Stratas obliged to ensure safe access for all residents

Thursday, October 10th, 2019

Stratas obliged to ensure safe access for all

Tony Gioventu
The Province

Dear Tony:

I live in a condo apartment building that was completed in 1995. We have 48 units over eight floors.

Our family has lived in the building since day one, but our community is rapidly aging and we find ourselves facing some new challenges.

Our underground parking is easily accessible off the main street and anyone with a walker or wheelchair uses the main gate to our parking garage, but we do not have an isolated walkway area or separate door for access. Owners are growing more concerned each day that the age and physical limitations of the owners, and the lack of lighting and shelter over the garage entry present safety risks and it is only a matter of time before a resident is injured. 

Several owners have requested a modification to our front entry to ensure owners have safe, well-lit access in a covered area that also has a security camera.  This would require a minor modification to our front area to level the walk to eliminate one small step and the installation of an automatic front entry door system. 

We took this to a meeting of the owners with a total estimate for the cost of $18,500, including the door activator to our front lobby and the parking garage lobby, security FOBS and the concrete grading of our walk to eliminate the step to meet the building code. 

One owner insisted that people who can’t make the step or open the door shouldn’t be living in our building and convinced enough owners to vote against the alterations. 

How do we resolve this issue before a resident suffers the consequences? 

Elizabeth Millar

Dear Elizabeth:

Every strata corporation in B.C. must comply with the provisions of the B.C. Human Rights Code. Part of that code has the requirement, up to the point of undue hardship on the owners, to accommodate access to facilities and common property of the strata corporation. 

Undue hardship is measured as an extreme financial imposition or condition that would not be reasonable or possible for the owners to meet. An example of that may be the installation of an elevator in a building where no such elevator existed and the cost would be excessive and cause a hardship to the owners.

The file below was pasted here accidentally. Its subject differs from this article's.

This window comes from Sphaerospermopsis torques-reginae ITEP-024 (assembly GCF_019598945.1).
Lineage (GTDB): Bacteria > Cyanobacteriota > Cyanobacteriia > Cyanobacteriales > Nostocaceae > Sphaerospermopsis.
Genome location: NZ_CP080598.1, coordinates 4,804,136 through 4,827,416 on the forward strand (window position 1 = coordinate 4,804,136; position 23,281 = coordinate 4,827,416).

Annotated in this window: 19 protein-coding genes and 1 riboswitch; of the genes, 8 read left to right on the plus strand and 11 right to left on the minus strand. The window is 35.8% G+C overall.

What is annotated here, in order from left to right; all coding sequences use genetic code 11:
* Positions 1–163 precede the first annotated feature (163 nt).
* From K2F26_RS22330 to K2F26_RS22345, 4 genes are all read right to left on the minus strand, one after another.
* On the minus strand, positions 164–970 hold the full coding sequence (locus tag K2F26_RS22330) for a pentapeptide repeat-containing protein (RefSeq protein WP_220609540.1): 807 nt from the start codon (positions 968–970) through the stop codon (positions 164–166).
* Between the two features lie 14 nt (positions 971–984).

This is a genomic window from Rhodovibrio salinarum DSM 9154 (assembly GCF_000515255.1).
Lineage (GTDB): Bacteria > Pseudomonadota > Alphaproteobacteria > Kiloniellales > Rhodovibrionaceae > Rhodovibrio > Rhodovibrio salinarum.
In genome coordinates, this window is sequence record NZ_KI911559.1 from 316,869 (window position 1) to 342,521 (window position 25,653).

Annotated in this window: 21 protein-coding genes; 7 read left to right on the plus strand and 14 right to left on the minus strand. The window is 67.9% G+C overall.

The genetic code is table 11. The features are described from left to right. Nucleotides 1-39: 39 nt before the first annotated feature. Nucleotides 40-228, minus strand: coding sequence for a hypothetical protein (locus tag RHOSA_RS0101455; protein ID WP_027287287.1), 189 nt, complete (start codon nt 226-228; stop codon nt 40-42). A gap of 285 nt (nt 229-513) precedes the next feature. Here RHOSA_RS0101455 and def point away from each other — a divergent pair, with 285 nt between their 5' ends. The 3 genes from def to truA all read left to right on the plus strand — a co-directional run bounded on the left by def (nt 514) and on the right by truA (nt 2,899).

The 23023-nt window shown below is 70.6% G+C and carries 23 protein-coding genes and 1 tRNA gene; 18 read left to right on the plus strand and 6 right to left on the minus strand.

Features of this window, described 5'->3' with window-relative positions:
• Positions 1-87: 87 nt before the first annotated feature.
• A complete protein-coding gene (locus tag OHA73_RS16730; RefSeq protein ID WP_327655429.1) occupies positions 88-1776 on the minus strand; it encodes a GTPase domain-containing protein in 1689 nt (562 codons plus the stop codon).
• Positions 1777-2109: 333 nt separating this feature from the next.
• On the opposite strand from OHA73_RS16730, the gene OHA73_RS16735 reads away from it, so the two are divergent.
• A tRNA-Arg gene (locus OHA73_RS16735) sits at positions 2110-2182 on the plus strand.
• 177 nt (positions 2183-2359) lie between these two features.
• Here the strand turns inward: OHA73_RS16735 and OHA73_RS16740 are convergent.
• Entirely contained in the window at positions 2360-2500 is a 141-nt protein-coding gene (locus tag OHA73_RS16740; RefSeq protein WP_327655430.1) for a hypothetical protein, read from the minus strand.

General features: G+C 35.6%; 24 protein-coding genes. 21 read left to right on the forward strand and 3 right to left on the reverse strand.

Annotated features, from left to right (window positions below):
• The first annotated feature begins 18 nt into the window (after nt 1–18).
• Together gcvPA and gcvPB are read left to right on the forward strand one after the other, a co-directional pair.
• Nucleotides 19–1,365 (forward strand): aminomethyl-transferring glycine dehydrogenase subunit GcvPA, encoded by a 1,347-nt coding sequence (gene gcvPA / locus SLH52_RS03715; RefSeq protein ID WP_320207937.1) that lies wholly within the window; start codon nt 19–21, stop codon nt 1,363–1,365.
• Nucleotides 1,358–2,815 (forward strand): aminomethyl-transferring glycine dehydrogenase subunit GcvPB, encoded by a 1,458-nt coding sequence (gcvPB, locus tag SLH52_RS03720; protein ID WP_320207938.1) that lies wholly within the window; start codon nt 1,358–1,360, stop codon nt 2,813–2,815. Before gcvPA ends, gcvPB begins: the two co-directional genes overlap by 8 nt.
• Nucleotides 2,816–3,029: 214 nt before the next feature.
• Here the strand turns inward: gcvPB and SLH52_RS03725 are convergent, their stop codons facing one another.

There are many examples of access or accommodation for special needs that have been ordered by the Human Rights Tribunal and your building would be no exception. Conversions of doors handles to levers, installation of FOB-activated door entries, alterations to strata lots exempt from bylaws, modifications for access of common areas and main entries of buildings, and continuous operation of the remote door activation system are all decisions where strata corporations have been ordered to permit an alteration or pay for the alteration to ensure access. 

Whether an owner or occupant knew about the limitations before they moved in or their physical conditions have changed is irrelevant. It is the obligation of the strata corporation to accommodate wherever possible to ensure safe access.

Like all conflicts, whether they relate to maintenance and repair of buildings, fair treatment of owners, tenants and occupants or access to common property and strata lots, the most prudent and inexpensive course of action is for your strata corporation to make this decision before an owner or tenant files a complaint.

Every time a strata corporation fails to meet a lawful obligation, with the result of a tribunal or court intervention, the costs simply balloon. Take control of the matter and make the decision. 

Your building is not unusual. There are many strata corporations that refuse to upgrade their entry systems and force the occupants to use the parking garage driveway and underground for direct access. They are essentially treating persons with limited accessibility as different classes of persons. No one should be intimidated into feeling guilty because they are requesting their strata upgrade access to their homes.

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